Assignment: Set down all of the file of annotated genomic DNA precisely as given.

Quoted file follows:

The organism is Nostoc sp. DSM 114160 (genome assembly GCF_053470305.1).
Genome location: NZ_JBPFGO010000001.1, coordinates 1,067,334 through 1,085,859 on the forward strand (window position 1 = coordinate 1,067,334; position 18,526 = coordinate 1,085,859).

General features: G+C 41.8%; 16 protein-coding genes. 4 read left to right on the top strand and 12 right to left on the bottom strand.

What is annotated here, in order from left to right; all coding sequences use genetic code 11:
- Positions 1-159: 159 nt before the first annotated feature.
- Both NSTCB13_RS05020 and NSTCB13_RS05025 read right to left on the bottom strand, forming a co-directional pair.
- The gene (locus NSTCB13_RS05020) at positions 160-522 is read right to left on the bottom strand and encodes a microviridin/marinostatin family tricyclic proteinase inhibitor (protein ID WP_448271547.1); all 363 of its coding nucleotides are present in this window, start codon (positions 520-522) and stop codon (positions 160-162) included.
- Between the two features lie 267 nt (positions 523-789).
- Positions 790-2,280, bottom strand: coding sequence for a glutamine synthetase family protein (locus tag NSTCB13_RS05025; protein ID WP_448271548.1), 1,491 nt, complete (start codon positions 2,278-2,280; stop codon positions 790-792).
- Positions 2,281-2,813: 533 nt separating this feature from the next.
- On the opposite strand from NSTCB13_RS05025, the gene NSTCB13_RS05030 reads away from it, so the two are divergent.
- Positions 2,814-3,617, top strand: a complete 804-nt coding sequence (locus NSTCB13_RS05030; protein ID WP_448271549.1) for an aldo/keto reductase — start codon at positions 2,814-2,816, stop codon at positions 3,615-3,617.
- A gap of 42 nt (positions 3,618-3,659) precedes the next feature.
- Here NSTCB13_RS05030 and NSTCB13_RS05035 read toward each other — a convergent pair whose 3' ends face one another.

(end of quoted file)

The organism is Nostoc sp. DSM 114160 (genome assembly GCF_053470305.1).
Genome location: NZ_JBPFGO010000001.1, coordinates 1,067,334 through 1,085,859 on the forward strand (window position 1 = coordinate 1,067,334; position 18,526 = coordinate 1,085,859).

General features: G+C 41.8%; 16 protein-coding genes. 4 read left to right on the top strand and 12 right to left on the bottom strand.

What is annotated here, in order from left to right; all coding sequences use genetic code 11:
- Positions 1-159: 159 nt before the first annotated feature.
- Both NSTCB13_RS05020 and NSTCB13_RS05025 read right to left on the bottom strand, forming a co-directional pair.
- The gene (locus NSTCB13_RS05020) at positions 160-522 is read right to left on the bottom strand and encodes a microviridin/marinostatin family tricyclic proteinase inhibitor (protein ID WP_448271547.1); all 363 of its coding nucleotides are present in this window, start codon (positions 520-522) and stop codon (positions 160-162) included.
- Between the two features lie 267 nt (positions 523-789).
- Positions 790-2,280, bottom strand: coding sequence for a glutamine synthetase family protein (locus tag NSTCB13_RS05025; protein ID WP_448271548.1), 1,491 nt, complete (start codon positions 2,278-2,280; stop codon positions 790-792).
- Positions 2,281-2,813: 533 nt separating this feature from the next.
- On the opposite strand from NSTCB13_RS05025, the gene NSTCB13_RS05030 reads away from it, so the two are divergent.
- Positions 2,814-3,617, top strand: a complete 804-nt coding sequence (locus NSTCB13_RS05030; protein ID WP_448271549.1) for an aldo/keto reductase — start codon at positions 2,814-2,816, stop codon at positions 3,615-3,617.
- A gap of 42 nt (positions 3,618-3,659) precedes the next feature.
- Here NSTCB13_RS05030 and NSTCB13_RS05035 read toward each other — a convergent pair whose 3' ends face one another.